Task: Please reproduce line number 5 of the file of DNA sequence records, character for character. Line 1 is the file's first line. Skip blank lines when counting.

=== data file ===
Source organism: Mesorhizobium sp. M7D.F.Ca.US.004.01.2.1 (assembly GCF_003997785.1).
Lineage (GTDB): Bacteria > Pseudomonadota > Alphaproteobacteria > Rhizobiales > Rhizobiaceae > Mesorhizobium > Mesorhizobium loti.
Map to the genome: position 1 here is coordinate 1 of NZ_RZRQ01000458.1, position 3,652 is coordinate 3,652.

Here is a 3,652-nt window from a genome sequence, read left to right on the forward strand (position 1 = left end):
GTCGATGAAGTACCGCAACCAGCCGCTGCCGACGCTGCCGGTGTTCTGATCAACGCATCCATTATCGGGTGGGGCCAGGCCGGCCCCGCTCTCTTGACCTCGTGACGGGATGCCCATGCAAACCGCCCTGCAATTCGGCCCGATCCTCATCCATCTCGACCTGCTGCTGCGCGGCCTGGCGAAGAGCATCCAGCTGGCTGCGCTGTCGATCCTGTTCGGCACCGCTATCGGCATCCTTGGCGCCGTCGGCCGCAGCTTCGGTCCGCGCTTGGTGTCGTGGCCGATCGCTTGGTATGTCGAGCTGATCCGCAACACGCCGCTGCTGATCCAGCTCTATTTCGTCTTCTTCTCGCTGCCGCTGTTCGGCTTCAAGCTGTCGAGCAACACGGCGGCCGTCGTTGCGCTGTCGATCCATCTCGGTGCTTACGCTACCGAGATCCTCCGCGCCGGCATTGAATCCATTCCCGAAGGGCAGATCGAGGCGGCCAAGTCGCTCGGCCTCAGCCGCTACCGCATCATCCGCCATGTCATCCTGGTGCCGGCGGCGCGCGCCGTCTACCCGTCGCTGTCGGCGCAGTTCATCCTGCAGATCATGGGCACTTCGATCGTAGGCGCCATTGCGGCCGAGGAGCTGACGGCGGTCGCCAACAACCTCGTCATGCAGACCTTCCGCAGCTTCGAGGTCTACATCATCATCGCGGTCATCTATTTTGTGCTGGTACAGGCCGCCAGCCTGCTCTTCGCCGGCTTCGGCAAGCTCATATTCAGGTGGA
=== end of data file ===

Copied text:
GTCGATGAAGTACCGCAACCAGCCGCTGCCGACGCTGCCGGTGTTCTGATCAACGCATCCATTATCGGGTGGGGCCAGGCCGGCCCCGCTCTCTTGACCTCGTGACGGGATGCCCATGCAAACCGCCCTGCAATTCGGCCCGATCCTCATCCATCTCGACCTGCTGCTGCGCGGCCTGGCGAAGAGCATCCAGCTGGCTGCGCTGTCGATCCTGTTCGGCACCGCTATCGGCATCCTTGGCGCCGTCGGCCGCAGCTTCGGTCCGCGCTTGGTGTCGTGGCCGATCGCTTGGTATGTCGAGCTGATCCGCAACACGCCGCTGCTGATCCAGCTCTATTTCGTCTTCTTCTCGCTGCCGCTGTTCGGCTTCAAGCTGTCGAGCAACACGGCGGCCGTCGTTGCGCTGTCGATCCATCTCGGTGCTTACGCTACCGAGATCCTCCGCGCCGGCATTGAATCCATTCCCGAAGGGCAGATCGAGGCGGCCAAGTCGCTCGGCCTCAGCCGCTACCGCATCATCCGCCATGTCATCCTGGTGCCGGCGGCGCGCGCCGTCTACCCGTCGCTGTCGGCGCAGTTCATCCTGCAGATCATGGGCACTTCGATCGTAGGCGCCATTGCGGCCGAGGAGCTGACGGCGGTCGCCAACAACCTCGTCATGCAGACCTTCCGCAGCTTCGAGGTCTACATCATCATCGCGGTCATCTATTTTGTGCTGGTACAGGCCGCCAGCCTGCTCTTCGCCGGCTTCGGCAAGCTCATATTCAGGTGGA